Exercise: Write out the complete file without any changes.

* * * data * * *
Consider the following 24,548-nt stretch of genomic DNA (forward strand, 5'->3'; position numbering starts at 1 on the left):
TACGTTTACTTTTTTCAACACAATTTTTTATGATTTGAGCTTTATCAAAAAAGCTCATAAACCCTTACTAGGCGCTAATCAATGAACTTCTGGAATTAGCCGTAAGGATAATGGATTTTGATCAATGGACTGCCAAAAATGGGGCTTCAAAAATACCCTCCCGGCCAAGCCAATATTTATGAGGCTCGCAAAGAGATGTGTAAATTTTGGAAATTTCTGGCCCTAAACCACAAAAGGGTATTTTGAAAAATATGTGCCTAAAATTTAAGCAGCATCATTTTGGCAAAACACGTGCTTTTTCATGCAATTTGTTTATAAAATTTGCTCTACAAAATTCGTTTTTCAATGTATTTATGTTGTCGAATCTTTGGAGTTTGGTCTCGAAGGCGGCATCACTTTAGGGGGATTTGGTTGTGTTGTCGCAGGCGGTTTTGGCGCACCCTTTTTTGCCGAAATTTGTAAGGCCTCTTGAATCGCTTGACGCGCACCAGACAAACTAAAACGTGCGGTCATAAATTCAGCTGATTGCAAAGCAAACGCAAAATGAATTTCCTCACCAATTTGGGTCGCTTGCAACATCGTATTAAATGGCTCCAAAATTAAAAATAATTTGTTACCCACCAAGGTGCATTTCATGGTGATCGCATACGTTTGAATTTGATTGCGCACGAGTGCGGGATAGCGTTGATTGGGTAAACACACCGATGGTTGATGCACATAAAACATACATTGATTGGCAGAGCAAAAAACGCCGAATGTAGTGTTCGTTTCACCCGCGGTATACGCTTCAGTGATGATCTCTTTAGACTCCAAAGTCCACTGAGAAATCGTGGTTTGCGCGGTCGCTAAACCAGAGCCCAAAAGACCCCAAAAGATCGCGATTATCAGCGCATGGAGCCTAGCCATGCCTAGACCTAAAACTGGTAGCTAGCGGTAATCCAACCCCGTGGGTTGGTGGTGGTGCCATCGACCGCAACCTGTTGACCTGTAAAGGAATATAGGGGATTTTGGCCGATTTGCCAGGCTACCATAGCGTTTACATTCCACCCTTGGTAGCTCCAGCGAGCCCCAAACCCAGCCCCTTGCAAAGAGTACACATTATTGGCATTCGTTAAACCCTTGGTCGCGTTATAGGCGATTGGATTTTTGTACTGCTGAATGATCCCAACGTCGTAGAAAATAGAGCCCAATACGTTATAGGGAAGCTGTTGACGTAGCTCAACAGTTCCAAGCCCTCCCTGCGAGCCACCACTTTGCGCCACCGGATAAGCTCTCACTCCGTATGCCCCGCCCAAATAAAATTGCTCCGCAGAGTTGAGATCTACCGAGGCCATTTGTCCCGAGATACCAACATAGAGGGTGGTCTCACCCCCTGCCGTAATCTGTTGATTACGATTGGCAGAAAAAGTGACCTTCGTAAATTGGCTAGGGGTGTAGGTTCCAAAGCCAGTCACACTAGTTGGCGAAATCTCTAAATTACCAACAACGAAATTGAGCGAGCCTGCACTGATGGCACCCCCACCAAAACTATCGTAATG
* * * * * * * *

Consider the following 24,548-nt stretch of genomic DNA (forward strand, 5'->3'; position numbering starts at 1 on the left):
TACGTTTACTTTTTTCAACACAATTTTTTATGATTTGAGCTTTATCAAAAAAGCTCATAAACCCTTACTAGGCGCTAATCAATGAACTTCTGGAATTAGCCGTAAGGATAATGGATTTTGATCAATGGACTGCCAAAAATGGGGCTTCAAAAATACCCTCCCGGCCAAGCCAATATTTATGAGGCTCGCAAAGAGATGTGTAAATTTTGGAAATTTCTGGCCCTAAACCACAAAAGGGTATTTTGAAAAATATGTGCCTAAAATTTAAGCAGCATCATTTTGGCAAAACACGTGCTTTTTCATGCAATTTGTTTATAAAATTTGCTCTACAAAATTCGTTTTTCAATGTATTTATGTTGTCGAATCTTTGGAGTTTGGTCTCGAAGGCGGCATCACTTTAGGGGGATTTGGTTGTGTTGTCGCAGGCGGTTTTGGCGCACCCTTTTTTGCCGAAATTTGTAAGGCCTCTTGAATCGCTTGACGCGCACCAGACAAACTAAAACGTGCGGTCATAAATTCAGCTGATTGCAAAGCAAACGCAAAATGAATTTCCTCACCAATTTGGGTCGCTTGCAACATCGTATTAAATGGCTCCAAAATTAAAAATAATTTGTTACCCACCAAGGTGCATTTCATGGTGATCGCATACGTTTGAATTTGATTGCGCACGAGTGCGGGATAGCGTTGATTGGGTAAACACACCGATGGTTGATGCACATAAAACATACATTGATTGGCAGAGCAAAAAACGCCGAATGTAGTGTTCGTTTCACCCGCGGTATACGCTTCAGTGATGATCTCTTTAGACTCCAAAGTCCACTGAGAAATCGTGGTTTGCGCGGTCGCTAAACCAGAGCCCAAAAGACCCCAAAAGATCGCGATTATCAGCGCATGGAGCCTAGCCATGCCTAGACCTAAAACTGGTAGCTAGCGGTAATCCAACCCCGTGGGTTGGTGGTGGTGCCATCGACCGCAACCTGTTGACCTGTAAAGGAATATAGGGGATTTTGGCCGATTTGCCAGGCTACCATAGCGTTTACATTCCACCCTTGGTAGCTCCAGCGAGCCCCAAACCCAGCCCCTTGCAAAGAGTACACATTATTGGCATTCGTTAAACCCTTGGTCGCGTTATAGGCGATTGGATTTTTGTACTGCTGAATGATCCCAACGTCGTAGAAAATAGAGCCCAATACGTTATAGGGAAGCTGTTGACGTAGCTCAACAGTTCCAAGCCCTCCCTGCGAGCCACCACTTTGCGCCACCGGATAAGCTCTCACTCCGTATGCCCCGCCCAAATAAAATTGCTCCGCAGAGTTGAGATCTACCGAGGCCATTTGTCCCGAGATACCAACATAGAGGGTGGTCTCACCCCCTGCCGTAATCTGTTGATTACGATTGGCAGAAAAAGTGACCTTCGTAAATTGGCTAGGGGTGTAGGTTCCAAAGCCAGTCACACTAGTTGGCGAAATCTCTAAATTACCAACAACGAAATTGAGCGAGCCTGCACTGATGGCACCCCCACCAAAACTATCGTAATG